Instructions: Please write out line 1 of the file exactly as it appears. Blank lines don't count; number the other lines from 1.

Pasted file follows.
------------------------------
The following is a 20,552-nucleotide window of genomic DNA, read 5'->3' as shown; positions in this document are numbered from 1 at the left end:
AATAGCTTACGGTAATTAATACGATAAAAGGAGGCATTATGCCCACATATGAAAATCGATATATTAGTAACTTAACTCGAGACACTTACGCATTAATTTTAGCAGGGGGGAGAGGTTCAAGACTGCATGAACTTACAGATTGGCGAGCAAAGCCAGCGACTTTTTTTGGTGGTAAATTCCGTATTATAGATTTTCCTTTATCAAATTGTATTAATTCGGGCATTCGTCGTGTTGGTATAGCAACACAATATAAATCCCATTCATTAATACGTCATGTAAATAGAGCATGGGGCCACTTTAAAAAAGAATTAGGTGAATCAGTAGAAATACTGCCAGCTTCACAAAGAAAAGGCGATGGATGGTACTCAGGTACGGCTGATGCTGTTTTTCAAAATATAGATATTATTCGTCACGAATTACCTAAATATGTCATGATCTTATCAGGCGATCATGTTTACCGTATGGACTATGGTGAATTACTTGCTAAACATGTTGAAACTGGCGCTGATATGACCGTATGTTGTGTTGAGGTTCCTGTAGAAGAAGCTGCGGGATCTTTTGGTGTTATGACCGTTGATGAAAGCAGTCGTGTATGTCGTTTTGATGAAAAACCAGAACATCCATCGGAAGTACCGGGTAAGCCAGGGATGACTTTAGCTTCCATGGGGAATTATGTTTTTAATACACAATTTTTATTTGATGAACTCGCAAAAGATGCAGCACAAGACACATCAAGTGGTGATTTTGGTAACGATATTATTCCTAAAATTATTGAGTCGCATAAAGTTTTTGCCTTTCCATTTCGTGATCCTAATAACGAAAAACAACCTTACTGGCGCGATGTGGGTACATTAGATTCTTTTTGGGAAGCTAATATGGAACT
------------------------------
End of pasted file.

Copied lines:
The following is a 20,552-nucleotide window of genomic DNA, read 5'->3' as shown; positions in this document are numbered from 1 at the left end: